Cancer Rehabilitation – There is a Need.


Great article from the New York Times in April related to Therapy in Cancer Rehabilitation

After Physical Therapy, Why Not Cancer Therapy? – The New York Times
By Susan Gubar April 7, 2016 12:30 pm

“Cancer patients like me would profit from supportive care aides who could spring us from this induced passivity and its accompanying fear. In my case, such a counselor would have allayed the bewilderment of treatment and also empowered me to exert a modicum of control over the broken rhythms of everyday existence.
………
Why not use the model of the occupational and physical therapist in orthopedics to create a central role for therapists in oncology, advisers who could help cancer patients help themselves in taking small, strengthening steps? After surgery and at the start of chemotherapy, my family and I would have given anything for the house calls of a creature we never imagined: an oncological therapist”.

Please click here for full article

We are excited to offer this course presented by Lisa VanHoose:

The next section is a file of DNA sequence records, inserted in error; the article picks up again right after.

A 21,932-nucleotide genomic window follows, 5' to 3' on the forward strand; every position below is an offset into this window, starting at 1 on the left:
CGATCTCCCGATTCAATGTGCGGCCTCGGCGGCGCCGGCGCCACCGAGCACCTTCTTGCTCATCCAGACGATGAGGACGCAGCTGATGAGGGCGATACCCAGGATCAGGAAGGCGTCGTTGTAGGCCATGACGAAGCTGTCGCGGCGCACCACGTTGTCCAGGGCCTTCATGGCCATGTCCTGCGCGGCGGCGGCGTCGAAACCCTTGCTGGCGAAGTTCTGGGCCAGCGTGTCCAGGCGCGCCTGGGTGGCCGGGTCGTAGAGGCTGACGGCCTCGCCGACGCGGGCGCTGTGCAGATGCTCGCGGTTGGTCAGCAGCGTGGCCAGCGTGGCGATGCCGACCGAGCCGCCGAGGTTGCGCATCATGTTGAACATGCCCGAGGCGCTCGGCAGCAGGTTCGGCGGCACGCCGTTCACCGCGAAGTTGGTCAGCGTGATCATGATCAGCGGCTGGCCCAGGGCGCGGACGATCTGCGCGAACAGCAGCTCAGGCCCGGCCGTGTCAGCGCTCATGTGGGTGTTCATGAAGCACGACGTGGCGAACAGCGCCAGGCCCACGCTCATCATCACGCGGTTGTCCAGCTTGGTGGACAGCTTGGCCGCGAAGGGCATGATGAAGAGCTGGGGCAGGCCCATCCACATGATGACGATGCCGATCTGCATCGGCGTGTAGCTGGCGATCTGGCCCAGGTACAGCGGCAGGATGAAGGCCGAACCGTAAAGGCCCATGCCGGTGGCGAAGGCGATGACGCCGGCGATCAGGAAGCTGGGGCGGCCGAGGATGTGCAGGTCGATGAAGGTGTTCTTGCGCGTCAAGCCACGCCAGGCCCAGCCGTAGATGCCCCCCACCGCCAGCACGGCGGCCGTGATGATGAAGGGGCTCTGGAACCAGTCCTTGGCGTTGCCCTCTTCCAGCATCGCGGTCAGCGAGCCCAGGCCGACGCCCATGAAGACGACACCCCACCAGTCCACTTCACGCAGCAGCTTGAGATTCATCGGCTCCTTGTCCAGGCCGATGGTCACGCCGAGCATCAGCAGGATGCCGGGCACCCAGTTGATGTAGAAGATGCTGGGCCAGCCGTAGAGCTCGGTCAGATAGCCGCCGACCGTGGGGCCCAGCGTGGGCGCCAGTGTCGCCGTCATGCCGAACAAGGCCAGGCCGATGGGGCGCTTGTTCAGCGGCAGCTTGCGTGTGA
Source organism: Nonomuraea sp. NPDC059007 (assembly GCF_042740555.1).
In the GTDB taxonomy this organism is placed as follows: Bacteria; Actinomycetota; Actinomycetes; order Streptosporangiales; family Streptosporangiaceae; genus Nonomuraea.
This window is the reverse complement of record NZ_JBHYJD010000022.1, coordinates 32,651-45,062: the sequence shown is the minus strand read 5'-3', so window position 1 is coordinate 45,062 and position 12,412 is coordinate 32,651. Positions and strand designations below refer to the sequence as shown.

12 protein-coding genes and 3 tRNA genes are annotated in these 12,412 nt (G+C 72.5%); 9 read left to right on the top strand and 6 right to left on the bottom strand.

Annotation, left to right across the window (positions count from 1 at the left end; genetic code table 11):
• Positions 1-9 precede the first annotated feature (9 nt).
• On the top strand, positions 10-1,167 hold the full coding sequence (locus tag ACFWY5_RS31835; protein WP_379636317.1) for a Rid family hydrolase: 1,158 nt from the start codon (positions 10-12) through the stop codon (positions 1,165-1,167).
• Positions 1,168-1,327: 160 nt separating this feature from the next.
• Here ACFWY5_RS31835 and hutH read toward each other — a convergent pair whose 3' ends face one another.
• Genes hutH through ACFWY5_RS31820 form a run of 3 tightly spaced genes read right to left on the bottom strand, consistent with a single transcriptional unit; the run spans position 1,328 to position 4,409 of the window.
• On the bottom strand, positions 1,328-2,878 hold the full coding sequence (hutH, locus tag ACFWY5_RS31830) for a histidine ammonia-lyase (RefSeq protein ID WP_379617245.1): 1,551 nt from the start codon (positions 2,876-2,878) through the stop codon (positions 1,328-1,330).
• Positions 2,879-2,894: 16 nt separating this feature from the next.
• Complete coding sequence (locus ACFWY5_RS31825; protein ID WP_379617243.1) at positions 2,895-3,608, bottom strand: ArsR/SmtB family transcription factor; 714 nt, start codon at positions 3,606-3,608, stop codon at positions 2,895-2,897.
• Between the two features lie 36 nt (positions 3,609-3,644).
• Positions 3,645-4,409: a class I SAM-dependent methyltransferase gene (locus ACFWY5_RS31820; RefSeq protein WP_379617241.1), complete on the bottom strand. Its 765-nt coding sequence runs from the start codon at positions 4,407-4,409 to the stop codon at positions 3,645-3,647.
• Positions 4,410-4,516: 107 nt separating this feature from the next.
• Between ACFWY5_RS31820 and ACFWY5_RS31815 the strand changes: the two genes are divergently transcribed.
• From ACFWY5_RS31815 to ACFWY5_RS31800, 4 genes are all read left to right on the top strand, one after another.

Evidence Based Cancer Rehabilitation Resources and Its Role in Cancer Survivorship
Advances in the medical management of cancer have steadily increased survival rates. Research shows that most cancer survivors will have at least one physical side effect of cancer treatment, including fatigue, neuropathy, muscle weakness, and balance deficits. This interactive course will provide evidence-based tools and strategies for the care of patients with diverse cancer types across the cancer continuum. The course will also address functional outcome measures and reimbursement concerns.

August 26-27, 2016 – Laguna Hills, CA
September 23-24, 2016 – White Plains, NY
October 28-29, 2016 – Framingham, MA
November 18-19, 2016 – Hollywood, FL

There is obviously a need for Cancer Rehab. Therapy.
What are your experiences and thoughts?

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One Response to Cancer Rehabilitation – There is a Need.

  1. Lisa VanHoose says:

    Surveillance models of rehabilitation have been recommended by multiple stakeholders, including cancer survivors, caregivers, healthcare providers and some insurance companies. The benefits include the early identification of cancer related side effects, reducing disease burden, increasing return to work and productivity at work, improving quality of life, and reducing risk of recurrence or additional primary cancer diagnosis. There is a definite needs for rehabilitation providers to consider developing a cancer rehabilitation program in their communities.

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